In any given election year, October is a busy one. Election and candidate information dominate the news cycle. We are bombarded by positive and negative details through the mail, on television, and via social media. There are debates to watch, critique, and pundit. The news headlines are chock full of candidates’ strengths, flaws, and histories. Late night show clips and political memes are shared widely by friends and family.
As citizens, each election presents very real decisions to be made with very real implications for our future. Parents and educators are keenly aware that we are modeling behavior, thoughts, and language choices for our children and students that will affect not only their learning, but their interactions with their friends and classmates.
This year in particular, we are also battling additional feelings of helplessness and for some, even, hopelessness. We have spent 2020 navigating dizzying amounts of information around a largely unknown new disease, and have adjusted almost every single aspect of our lives accordingly. Some of us are still isolating at home after seven months, with no end in sight. The political landscape does seem vast, but unlike the pandemic, there is an end in sight.
I often say that we are in this together, and on the morning of November 4th, those words will echo loudly and clearly. While it may take longer to understand our election results this year, we will have some data. More importantly, there will be widespread reporting, assessment, opining, debating, information gathering and dissemination, and inevitable emotional impact. We will see results about some local propositions and referendums. We will see definitive voting for some of our local leadership. We will likely have reasons to celebrate and reasons to mourn, and the angst that accompanies the limbo until everything is finalized.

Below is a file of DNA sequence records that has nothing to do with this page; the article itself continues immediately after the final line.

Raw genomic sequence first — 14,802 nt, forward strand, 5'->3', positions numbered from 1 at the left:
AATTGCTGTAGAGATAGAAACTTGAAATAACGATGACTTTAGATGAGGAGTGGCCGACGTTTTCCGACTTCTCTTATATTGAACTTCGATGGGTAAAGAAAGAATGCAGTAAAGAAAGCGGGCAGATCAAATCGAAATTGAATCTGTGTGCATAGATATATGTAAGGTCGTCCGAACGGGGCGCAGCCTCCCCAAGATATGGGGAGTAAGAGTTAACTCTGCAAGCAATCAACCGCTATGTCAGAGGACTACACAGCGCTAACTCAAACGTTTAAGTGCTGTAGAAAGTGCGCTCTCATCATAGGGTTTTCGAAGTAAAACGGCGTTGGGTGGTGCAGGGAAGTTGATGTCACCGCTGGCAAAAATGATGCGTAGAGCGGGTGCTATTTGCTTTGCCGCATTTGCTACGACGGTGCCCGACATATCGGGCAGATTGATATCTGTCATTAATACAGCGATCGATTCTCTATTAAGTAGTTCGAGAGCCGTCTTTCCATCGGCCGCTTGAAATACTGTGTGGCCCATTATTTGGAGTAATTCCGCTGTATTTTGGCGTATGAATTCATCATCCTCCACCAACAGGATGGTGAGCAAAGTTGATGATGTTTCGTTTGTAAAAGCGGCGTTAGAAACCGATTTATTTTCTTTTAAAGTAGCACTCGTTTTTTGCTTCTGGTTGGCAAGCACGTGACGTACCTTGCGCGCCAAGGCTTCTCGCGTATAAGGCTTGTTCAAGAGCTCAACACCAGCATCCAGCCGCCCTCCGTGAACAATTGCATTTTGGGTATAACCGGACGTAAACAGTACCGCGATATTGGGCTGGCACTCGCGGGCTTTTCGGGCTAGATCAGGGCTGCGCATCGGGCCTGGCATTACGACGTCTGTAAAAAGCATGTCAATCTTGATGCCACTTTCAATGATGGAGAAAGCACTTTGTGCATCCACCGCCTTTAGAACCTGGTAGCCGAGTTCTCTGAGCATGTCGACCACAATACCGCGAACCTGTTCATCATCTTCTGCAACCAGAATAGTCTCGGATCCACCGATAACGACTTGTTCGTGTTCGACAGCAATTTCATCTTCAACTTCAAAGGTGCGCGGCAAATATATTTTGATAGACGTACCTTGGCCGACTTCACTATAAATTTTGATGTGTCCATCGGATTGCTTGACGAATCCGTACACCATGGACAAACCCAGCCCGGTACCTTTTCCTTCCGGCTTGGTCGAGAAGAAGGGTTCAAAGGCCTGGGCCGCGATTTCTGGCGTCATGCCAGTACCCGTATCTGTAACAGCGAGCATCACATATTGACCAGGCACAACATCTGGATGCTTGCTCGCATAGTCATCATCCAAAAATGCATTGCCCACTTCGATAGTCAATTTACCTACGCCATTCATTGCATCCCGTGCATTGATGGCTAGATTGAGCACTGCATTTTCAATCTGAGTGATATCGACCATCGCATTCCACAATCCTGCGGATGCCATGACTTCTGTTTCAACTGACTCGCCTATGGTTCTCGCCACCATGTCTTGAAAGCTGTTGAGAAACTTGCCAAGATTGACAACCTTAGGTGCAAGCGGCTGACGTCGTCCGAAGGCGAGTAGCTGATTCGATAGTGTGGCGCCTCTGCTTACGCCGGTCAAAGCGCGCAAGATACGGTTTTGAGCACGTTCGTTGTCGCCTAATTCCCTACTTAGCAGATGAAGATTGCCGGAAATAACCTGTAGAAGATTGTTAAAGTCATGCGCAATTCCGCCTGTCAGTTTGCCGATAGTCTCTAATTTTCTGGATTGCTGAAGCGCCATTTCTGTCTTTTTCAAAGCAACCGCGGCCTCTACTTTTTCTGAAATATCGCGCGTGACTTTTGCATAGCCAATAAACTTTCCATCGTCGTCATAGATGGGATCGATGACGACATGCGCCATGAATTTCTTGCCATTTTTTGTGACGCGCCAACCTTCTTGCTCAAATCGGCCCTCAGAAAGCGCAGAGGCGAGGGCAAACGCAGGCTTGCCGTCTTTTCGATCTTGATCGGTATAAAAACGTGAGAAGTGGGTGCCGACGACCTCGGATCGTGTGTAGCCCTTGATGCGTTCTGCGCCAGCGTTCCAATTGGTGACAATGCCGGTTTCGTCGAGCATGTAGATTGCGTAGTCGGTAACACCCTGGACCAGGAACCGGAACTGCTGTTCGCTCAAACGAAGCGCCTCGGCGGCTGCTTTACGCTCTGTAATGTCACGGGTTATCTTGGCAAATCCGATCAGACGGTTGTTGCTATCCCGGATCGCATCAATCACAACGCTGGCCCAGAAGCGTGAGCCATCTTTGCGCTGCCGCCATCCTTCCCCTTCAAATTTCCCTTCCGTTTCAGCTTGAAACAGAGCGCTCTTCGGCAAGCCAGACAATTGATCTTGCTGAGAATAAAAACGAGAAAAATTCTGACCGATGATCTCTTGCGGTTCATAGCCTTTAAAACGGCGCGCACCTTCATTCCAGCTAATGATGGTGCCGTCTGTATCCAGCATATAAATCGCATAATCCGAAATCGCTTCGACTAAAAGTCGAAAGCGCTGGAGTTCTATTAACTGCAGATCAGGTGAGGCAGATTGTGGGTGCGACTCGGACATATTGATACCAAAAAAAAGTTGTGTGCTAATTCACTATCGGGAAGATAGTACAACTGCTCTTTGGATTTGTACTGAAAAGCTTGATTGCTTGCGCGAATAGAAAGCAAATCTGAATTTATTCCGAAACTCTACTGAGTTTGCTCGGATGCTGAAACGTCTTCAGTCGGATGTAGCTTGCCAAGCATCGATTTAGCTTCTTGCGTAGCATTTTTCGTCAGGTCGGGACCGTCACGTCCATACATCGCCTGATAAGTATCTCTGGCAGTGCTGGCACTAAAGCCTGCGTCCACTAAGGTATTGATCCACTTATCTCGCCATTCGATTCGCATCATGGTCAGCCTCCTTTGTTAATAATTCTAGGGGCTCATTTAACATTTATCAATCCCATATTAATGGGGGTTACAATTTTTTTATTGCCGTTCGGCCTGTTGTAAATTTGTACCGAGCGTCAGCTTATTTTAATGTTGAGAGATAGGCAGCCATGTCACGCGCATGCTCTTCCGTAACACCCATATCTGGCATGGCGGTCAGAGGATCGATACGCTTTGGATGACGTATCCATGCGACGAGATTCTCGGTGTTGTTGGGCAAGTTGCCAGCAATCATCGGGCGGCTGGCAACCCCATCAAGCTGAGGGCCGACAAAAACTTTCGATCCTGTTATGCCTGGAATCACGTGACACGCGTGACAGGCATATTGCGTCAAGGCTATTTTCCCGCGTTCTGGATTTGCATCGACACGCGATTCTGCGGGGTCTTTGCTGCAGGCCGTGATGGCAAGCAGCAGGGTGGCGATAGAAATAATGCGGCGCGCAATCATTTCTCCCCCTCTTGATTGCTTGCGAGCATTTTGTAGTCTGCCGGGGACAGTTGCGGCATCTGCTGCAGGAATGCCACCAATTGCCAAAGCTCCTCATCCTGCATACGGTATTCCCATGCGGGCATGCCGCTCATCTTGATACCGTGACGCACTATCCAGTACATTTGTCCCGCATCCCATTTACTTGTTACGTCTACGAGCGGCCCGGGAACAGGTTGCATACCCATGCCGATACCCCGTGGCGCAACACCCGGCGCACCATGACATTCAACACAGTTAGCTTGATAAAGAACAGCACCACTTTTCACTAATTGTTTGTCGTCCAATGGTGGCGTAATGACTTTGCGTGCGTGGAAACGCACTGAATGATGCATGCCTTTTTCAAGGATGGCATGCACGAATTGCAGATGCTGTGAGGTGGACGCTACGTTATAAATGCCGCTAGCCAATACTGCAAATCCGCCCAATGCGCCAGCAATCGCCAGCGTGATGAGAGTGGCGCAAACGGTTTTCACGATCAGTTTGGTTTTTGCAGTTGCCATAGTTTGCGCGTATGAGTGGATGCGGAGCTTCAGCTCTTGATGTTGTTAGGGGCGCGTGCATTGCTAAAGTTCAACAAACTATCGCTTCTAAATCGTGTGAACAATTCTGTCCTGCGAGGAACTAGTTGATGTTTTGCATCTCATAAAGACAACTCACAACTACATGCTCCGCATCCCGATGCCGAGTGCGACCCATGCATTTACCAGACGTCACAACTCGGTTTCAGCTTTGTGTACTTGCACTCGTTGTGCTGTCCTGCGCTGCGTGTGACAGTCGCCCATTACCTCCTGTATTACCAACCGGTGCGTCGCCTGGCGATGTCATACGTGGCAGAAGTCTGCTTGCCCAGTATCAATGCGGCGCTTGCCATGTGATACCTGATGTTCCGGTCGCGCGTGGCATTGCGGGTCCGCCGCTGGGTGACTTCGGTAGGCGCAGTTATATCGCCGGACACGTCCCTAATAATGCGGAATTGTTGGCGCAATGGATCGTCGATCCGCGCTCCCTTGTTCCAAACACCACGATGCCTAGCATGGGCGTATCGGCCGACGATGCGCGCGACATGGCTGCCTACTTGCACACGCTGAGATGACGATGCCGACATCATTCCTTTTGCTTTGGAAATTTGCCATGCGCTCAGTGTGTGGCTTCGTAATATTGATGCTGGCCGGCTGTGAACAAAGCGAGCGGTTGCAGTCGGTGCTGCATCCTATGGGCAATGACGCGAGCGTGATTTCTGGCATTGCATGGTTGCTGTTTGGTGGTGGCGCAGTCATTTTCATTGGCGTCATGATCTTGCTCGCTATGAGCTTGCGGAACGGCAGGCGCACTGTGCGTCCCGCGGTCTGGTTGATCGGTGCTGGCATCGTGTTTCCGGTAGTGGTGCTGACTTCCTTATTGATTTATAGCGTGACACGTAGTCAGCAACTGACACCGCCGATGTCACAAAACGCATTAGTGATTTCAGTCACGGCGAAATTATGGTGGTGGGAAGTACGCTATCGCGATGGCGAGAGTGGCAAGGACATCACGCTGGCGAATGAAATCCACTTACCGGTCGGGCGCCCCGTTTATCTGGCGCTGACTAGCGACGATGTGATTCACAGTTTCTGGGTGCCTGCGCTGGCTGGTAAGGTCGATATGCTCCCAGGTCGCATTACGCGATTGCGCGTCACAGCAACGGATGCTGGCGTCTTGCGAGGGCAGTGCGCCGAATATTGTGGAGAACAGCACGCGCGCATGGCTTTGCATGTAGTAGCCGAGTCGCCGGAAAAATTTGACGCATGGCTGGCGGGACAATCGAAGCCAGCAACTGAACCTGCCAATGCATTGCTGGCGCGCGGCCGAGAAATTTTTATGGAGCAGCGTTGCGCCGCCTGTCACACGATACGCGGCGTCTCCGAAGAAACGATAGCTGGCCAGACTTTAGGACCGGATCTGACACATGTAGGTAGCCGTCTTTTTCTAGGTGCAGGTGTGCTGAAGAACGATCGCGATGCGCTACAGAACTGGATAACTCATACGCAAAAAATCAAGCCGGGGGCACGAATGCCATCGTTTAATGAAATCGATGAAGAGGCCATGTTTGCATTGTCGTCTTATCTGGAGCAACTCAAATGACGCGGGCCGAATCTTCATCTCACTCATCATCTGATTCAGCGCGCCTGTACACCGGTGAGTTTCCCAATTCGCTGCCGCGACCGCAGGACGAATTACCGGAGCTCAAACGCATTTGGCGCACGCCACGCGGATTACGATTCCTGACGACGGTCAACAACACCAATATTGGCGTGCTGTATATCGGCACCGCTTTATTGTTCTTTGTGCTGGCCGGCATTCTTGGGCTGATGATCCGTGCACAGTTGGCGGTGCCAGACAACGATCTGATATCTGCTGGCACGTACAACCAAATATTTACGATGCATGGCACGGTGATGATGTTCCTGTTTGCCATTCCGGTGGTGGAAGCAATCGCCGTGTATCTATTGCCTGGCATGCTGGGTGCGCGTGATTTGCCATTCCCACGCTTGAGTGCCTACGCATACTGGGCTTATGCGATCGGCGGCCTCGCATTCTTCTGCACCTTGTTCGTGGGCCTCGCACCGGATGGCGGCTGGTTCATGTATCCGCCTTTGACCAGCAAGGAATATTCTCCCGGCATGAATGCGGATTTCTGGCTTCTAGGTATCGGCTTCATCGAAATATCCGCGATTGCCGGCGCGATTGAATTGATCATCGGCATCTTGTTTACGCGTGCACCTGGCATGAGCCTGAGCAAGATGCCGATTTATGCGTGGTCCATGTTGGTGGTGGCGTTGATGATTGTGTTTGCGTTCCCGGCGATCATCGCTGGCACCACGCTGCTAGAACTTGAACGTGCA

Above all, we must not lose sight of our two driving forces. The same forces that have impelled us during this pandemic, but have different implications in the context of heightened political action.
Those two forces are: Safety and Community.
Safety: have you…?
- Revisited your safety plan? Do you have codified procedures in the event of protests, or general community unrest? This would be an ideal time to proactively revisit your plans: What are your procedures for Lockdown, Secure Campus, and/or Shelter in Place?
- Developed/Reviewed your Command Center/Incident Command Process to ensure that you’re ready to activate lockdown, secure campus, etc. Initiate this conversation now so that decision-makers aware that they may have to make decisions that prioritize life safety over COVID mitigation strategies (e.g. bringing everyone indoors and closer-than-6-feet if we have an immediate safety concern otherwise?)
- Analyzed your current security strategy? Schools have been limiting on-campus visitors; what is working well and what needs improvement? Have you reassessed your perimeter security, on-campus security, and incident documentation protocols?
- Trained faculty and staff on immediate responses (e.g. Lockdown) as well as incident reporting procedures?
Community: have you…?
- Held discussions with faculty and staff regarding their own participation in community gatherings, sharing best practices around social distancing, face coverings, and representation of the school. In addition, for schools with older students (Middle and High School students), what is being shared with them about balancing civic duty with personal safety?